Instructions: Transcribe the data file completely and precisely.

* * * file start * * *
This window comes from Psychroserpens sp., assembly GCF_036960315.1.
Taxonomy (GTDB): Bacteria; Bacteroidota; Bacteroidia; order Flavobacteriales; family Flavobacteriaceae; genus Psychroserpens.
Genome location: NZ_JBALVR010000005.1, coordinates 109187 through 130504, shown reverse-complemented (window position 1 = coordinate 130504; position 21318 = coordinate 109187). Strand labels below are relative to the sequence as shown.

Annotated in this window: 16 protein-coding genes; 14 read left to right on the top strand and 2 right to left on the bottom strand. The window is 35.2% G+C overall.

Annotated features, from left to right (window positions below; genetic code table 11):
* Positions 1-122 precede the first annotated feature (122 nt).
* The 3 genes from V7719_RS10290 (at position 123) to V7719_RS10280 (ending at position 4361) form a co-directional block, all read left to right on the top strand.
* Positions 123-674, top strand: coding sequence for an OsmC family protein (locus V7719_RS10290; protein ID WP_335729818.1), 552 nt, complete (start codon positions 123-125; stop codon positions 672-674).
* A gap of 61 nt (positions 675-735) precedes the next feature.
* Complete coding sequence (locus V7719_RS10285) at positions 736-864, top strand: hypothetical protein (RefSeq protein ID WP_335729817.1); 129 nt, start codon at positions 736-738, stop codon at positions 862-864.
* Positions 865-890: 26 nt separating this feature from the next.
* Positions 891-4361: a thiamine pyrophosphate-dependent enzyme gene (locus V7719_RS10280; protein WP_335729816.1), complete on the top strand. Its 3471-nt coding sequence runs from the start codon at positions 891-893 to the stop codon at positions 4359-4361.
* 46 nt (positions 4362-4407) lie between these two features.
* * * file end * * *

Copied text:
This window comes from Psychroserpens sp., assembly GCF_036960315.1.
Taxonomy (GTDB): Bacteria; Bacteroidota; Bacteroidia; order Flavobacteriales; family Flavobacteriaceae; genus Psychroserpens.
Genome location: NZ_JBALVR010000005.1, coordinates 109187 through 130504, shown reverse-complemented (window position 1 = coordinate 130504; position 21318 = coordinate 109187). Strand labels below are relative to the sequence as shown.

Annotated in this window: 16 protein-coding genes; 14 read left to right on the top strand and 2 right to left on the bottom strand. The window is 35.2% G+C overall.

Annotated features, from left to right (window positions below; genetic code table 11):
* Positions 1-122 precede the first annotated feature (122 nt).
* The 3 genes from V7719_RS10290 (at position 123) to V7719_RS10280 (ending at position 4361) form a co-directional block, all read left to right on the top strand.
* Positions 123-674, top strand: coding sequence for an OsmC family protein (locus V7719_RS10290; protein ID WP_335729818.1), 552 nt, complete (start codon positions 123-125; stop codon positions 672-674).
* A gap of 61 nt (positions 675-735) precedes the next feature.
* Complete coding sequence (locus V7719_RS10285) at positions 736-864, top strand: hypothetical protein (RefSeq protein ID WP_335729817.1); 129 nt, start codon at positions 736-738, stop codon at positions 862-864.
* Positions 865-890: 26 nt separating this feature from the next.
* Positions 891-4361: a thiamine pyrophosphate-dependent enzyme gene (locus V7719_RS10280; protein WP_335729816.1), complete on the top strand. Its 3471-nt coding sequence runs from the start codon at positions 891-893 to the stop codon at positions 4359-4361.
* 46 nt (positions 4362-4407) lie between these two features.